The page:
So the answer is to have a flag, something like Beneath Me that makes a question invisible to fussy users. Have this flag triggered by a <99 rep user asking a question, a bad word in the title or the text, a >100 rep user setting the flag or >3 down votes. Questions with the flag set are not shown to users with rep >1000 by default and they can rest easy, all bad questions gone and site back to pristine operation.

My suggestions as above generally gain down votes but very few explanations of why it is not good policy to first be kind and avoid waste. It may be because people feel they have some personal vested interest in the site because they have volunteered for a long time and answered a lot of questions and have no desire to suffer fools gladly or otherwise. I do try to remind all the people that want to be elitist on the site that they are the product and the site is the marketing and they have no need to feel too much pride if the site also caters to others less wise than they are. The site will not crash or fall over or fail to work if it has junk in it. Google already knows how to direct people to the questions that have useful answers and there is no shame in having a good answer to a bad question. StackExchange is not paying you a salary, why are you victimising people to maintain standards that are not required.

So if anyone has a valid reason to down vote this then PLEASE share it with me as I also want to learn. Otherwise take up the crusade to stop victimising bad data for the sake of invisible appearances.

-5

I'm not sure about this.

  1. If you consider questions by failure rate then it's really just showing that questions riddled with typos stay closed.

  2. It doesn't measure at all the number one problem on this site: utterly unresearched questions. What if we prevented questions that didn't contain at least one link or block-quote from being submitted? That wouldn't solve the problems on this site, and it would still let through thousands of bad questions, but it would filter a lot of extremely poor ones.

    Recent examples that wouldn't meet that simple criteria:

  • Are you saying the 2nd question is off-topic? I don't understand, it has a decent title, it is quoting a piece of literature, it is asking about the usage of "it" in that quote. Q3 is off-topic for this site, but it's clear, well-written, and fairly interesting from a semantic point of view. – Mari-Lou A Sep 16 at 11:58
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    @Mari-LouA My point wasn't that they're off-topic, but that if you want a diagnostic tool for decent vs poor questions, including a link or quote is better IMO than excluding these words from question titles. Very very few good questions on this site do not have a quote. And if we can push people to be formatting their quotes by themselves rather than someone else from the community editing it later, all the better. – curiousdannii Sep 16 at 12:02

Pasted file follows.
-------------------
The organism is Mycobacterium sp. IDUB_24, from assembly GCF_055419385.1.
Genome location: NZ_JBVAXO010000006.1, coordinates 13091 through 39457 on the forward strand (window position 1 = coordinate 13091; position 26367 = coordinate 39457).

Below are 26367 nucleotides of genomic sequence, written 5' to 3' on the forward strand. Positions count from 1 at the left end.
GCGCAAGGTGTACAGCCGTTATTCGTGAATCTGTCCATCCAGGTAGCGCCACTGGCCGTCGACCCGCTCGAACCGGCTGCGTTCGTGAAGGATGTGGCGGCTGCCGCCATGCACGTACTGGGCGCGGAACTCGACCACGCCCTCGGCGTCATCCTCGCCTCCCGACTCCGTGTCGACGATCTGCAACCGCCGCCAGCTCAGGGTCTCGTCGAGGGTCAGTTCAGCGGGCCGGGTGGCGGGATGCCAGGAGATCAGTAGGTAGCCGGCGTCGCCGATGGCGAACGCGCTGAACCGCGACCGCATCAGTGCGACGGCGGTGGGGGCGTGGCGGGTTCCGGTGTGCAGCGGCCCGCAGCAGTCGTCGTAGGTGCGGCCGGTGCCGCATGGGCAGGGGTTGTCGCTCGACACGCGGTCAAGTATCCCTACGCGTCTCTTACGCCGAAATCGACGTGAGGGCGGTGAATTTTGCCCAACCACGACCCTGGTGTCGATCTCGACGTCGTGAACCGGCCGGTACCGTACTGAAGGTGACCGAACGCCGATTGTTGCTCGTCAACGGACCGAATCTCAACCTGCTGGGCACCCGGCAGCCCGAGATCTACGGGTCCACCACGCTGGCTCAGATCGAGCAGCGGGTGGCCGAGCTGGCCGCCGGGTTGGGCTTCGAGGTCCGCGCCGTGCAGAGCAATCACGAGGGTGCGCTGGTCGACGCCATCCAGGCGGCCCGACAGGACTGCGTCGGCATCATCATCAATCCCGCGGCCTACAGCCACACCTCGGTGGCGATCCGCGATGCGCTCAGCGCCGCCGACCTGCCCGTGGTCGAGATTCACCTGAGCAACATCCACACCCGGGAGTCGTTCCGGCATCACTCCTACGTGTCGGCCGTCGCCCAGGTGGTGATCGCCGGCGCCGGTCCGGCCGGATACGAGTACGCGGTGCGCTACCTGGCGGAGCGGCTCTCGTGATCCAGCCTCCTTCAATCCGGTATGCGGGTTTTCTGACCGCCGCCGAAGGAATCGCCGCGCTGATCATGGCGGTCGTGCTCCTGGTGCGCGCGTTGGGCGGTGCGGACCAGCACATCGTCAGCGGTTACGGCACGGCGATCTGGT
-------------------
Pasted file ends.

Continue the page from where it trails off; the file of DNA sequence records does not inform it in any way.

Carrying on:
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    This technique not trying to detect off-topic questions and stop them, it’s putting a speed bump in that will help users with a legitimate question and desire to meet site guidelines not get lumped in with no-effort drive-by do-my-homework questions because they don’t know the impact titles can have on how their question gets received by the community. On-topicness is a different issue. – ColleenV Sep 16 at 15:56
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    @ColleenV interesting homework isn't on the list. – JJ for Transparency and Monica Sep 16 at 17:17
  • 1
    @JJJ Probably because the folks trying to get you to do their homework for them are rarely courteous enough to be transparent about it. ;) – ColleenV Sep 16 at 20:51
  • @ColleenV So what would be so wrong with adding a speedbump of needing to have a quote? How many questions here shouldn't have one? Whether it's quoting a text you're asking about, quoting a dictionary, or giving an example for a SWR, pretty much every question type on this site will use quotes. – curiousdannii Sep 16 at 23:40
  • 1
    I didn't downvote you - I think it's an interesting idea, but I think it's difficult to discern what is a relevant link and what's just there to bypass the automated system. There are plenty of on-topic worthwhile questions that may not benefit from a link. Not everything is on the internet or needs a quote block. – ColleenV Sep 16 at 23:41
  • @ColleenV Yeah that's why I suggest either a link or a quote. Any reasonable attempt of showing research or context for a question will pass, while "What does X mean?" won't. I'd like to see a good question with neither, do you have examples? – curiousdannii Sep 16 at 23:43
  • 1
    I think maybe it's something that an automated system wouldn't be good at, but human reviewers are ... Maybe extra text in the "first post" review queue to encourage reviewers to push for a citation or something. – ColleenV Sep 16 at 23:44
  • 4
    We really need the question wizard that Stack Overflow has. – curiousdannii Sep 16 at 23:46